Colo. Gov. Tries To Cut State Employees' Benefits
KIRK SIEGLER: Unidentified Group: (Chanting) Shame on you, shame on you, shame on...
SIEGLER: Union leaders staged a rally yesterday on the steps of the Colorado capitol in support of Wisconsin's state workers. Colorado is not solidly pro- union. But it's not a so-called right-to-work state either. And some state employees like Ricardo Mathius have fought to keep it that way in recent years.
RICARDO MATHIUS: We can't afford to short change these workers or the critical services they provide. I stand in solidarity with you, today, my brothers and sisters, and especially in Wisconsin.
SIEGLER: State employees are heading into their third year of a pay freeze. But here, the cuts aren't seen as an attempt at union busting. Governor John Hickenlooper says his hands are tied.
JOHN HICKENLOOPER: There is no workforce that wants to face that, ever, and yet there are people all over the state, and not a small number, that have no job.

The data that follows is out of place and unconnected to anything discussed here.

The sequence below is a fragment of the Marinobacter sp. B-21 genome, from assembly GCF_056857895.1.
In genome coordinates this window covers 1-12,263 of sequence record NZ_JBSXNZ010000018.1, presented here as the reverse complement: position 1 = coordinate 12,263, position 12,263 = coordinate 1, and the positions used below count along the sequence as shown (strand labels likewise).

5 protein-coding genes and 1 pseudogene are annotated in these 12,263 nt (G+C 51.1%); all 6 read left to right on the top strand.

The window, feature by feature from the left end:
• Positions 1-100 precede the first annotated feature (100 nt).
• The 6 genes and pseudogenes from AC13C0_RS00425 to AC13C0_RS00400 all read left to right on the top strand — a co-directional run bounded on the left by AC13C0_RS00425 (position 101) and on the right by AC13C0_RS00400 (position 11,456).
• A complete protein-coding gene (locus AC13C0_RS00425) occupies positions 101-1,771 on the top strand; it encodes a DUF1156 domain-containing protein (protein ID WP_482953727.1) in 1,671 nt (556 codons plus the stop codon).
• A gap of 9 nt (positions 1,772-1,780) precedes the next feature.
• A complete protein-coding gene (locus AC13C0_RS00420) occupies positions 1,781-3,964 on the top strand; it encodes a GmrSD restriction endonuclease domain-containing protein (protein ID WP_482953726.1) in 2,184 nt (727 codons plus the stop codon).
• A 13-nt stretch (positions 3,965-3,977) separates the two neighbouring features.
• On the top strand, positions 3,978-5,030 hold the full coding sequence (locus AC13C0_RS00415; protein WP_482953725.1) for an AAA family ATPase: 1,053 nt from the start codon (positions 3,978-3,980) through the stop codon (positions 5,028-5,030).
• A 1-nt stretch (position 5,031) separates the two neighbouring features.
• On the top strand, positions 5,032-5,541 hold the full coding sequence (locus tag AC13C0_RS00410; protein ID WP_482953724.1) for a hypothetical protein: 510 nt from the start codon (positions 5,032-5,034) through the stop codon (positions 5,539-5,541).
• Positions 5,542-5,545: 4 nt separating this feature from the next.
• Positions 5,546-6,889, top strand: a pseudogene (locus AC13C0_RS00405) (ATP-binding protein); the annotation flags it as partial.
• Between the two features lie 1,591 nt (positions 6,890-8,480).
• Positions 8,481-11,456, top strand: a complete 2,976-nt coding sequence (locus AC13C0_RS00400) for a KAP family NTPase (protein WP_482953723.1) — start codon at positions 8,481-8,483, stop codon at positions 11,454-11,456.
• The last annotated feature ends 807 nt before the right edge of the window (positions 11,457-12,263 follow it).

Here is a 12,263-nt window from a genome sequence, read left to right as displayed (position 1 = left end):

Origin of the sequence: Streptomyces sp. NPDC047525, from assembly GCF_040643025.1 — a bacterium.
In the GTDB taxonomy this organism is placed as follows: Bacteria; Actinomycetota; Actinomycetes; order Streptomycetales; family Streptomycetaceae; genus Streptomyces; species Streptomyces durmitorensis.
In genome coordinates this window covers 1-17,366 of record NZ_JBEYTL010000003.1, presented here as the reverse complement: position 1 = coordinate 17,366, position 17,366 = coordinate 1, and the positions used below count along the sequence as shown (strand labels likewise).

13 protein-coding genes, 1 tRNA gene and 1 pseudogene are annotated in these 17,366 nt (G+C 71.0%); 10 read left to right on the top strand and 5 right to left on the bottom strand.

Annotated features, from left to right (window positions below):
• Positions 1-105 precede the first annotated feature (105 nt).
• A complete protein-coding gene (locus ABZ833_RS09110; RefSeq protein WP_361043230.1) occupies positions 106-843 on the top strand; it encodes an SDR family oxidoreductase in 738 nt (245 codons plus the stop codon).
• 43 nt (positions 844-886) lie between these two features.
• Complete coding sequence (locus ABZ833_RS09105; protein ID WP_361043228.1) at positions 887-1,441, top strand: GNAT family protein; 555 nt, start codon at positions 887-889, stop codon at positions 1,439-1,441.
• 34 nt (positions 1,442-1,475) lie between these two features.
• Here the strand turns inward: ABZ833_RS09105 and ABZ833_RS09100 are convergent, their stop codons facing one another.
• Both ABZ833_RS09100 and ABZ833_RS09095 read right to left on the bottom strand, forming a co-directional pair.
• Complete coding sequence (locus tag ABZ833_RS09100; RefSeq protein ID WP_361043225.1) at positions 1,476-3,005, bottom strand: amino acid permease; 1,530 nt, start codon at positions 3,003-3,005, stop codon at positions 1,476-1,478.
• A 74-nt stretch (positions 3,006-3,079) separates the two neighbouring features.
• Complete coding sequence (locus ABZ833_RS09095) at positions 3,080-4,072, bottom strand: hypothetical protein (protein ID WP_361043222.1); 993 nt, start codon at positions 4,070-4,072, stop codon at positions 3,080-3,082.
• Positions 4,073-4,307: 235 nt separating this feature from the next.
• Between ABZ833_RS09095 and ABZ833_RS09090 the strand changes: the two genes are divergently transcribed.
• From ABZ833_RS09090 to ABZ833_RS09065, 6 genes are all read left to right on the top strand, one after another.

SIEGLER: Hickenlooper cast himself as a business-friendly Democrat. His plan is to increase economic development to raise more revenue, because he says Coloradans can't stomach a tax increase. Unlike every other state, voters, and not the Colorado legislature, must approve each and every single tax hike.
RICH JONES: And I think that's the trade off that really has to be explained and laid out for the public, so that they can be in a better position to make a choice.
SIEGLER: Rich Jones is an analyst at the Denver-based budget think-tank, the Bell Policy Center.
JONES: Do we want to continue with some significant cuts in K-12 education, or do we want to, you know, look elsewhere and possibly talk about raising revenues?
SIEGLER: In Colorado, K-12 education will see the biggest cut in this year's budget, hitting small, rural schools the hardest, like the one where Kristi Harrig works. She's worried she'll lose her job, as she's worried anti-union fever will spill over into Colorado.
KRISTI HARRIG: I don't want unions seen as a bad thing. You know, the history behind where we've come, it's important, you know, we can't just dump it.
SIEGLER: For NPR News, I'm Kirk Siegler, in Denver.
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